Thursday, June 16, 2011

Tom Vek- Leisure Seizure REVIEW

The circumstances of Tom Vek’s disappearance from the musical world after his freshman album, We Have Sound, are almost as mysterious as the hybrid sounds he casually introduced to the world pre-vanishing act. After bursting onto the sonic scene with his bizarre combo of indie chord progression and electro-dance beats, he dropped out of the spotlight, then seemingly off the face of the earth. Yet, his music remained for the rest of the blossoming indie/garage rock genre to poke and pry. Sizeable amounts of We Have Sound are responsible for pushing the indie hipster sound from reasonable popularity to infectious trend. Bands like Franz Ferdinand are obviously indebted to how Vek’s first album set the table for fashionable indie accessibility. And his influence is also heard in artists as varied as Patrick Wolf- whose career may predate Vek, but whose 2007 LP The Magic Position surely does not. His sudden absence in 2006 inflated the entity that is Tom Vek to a near-mythic status. For five years, people wondered where he went, where he was, or if he was ever really here to begin with. So it goes without saying that Leisure Seizure, his nonchalant return to the spotlight, is met with a large degree of forehead-slapping- “Of course he would arrive as effortlessly as he disappeared,” collective opinion seems to say.

As far as the new album goes, it is not as genre-pushing as We Have Sound- nor does it try to be. It’s a more modest, inverted work. While it does feature Vek’s trademark brash melodies, here the musical anarchist feels sanitized under tighter construction. “I’m a lost cowboy/waiting for the truth” Vek croons as he begins Leisure Seizure with the bluesy “Hold Your Hand”- a brilliantly alive tune that boasts a particularly rugged percussive time signature. The musical elements are all over the place, but the production feels more reliable and restrained. Leisure Seizure has much better manners than its predecessor- an album that seemed to recklessly leave piles of crumbs in its wake. The cleaner sensibility has much to do with the relative absence of punk influence this time around. Leisure Seizure is predominantly electronic based; most of its chord progression is complementary to whatever bizarro synth line Vek cooks up. However, the cascading snare and dynamic percussion still play a decisive role on urgently paced tracks like “Seizemic” and “A.P.O.L.O.G.Y.”. Beginning with “Close Mic’ed” and its sonic drone, the latter half of the album moves into early Aphex Twin territory with its scattered noises and distant echoes. Sometimes it works, sometimes it doesn’t- “On a Plate” sporadically utilizes a piano opposite a driving electro-oddity; it is an interesting experiment that never really takes off the way it wants to. Bright in tone, moody in structure, this is ultimately a smaller work for Tom Vek- thus, more tantalizing than truly enjoyable. We desperately want Leisure Seizure to be far ahead of its time- instead, we must be content with it being only ahead of the curve.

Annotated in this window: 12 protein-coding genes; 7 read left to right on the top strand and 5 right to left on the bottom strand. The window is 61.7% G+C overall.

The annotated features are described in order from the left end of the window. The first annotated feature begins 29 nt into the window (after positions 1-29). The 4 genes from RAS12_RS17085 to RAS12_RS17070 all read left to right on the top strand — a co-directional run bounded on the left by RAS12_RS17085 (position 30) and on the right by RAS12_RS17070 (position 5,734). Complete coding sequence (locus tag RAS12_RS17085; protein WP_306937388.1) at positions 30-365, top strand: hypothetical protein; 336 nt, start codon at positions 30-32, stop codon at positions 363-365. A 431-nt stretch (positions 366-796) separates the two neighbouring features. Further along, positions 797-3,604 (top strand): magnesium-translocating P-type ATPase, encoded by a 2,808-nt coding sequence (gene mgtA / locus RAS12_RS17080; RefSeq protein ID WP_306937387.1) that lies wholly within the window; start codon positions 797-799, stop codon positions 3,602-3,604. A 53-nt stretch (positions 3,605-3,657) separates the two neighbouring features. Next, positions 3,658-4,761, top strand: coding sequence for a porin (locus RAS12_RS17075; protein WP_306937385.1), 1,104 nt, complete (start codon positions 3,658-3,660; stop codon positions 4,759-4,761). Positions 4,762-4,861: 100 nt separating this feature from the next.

Tom Vek - Leisure Seizure (2011) by modularpeople

No comments:

Post a Comment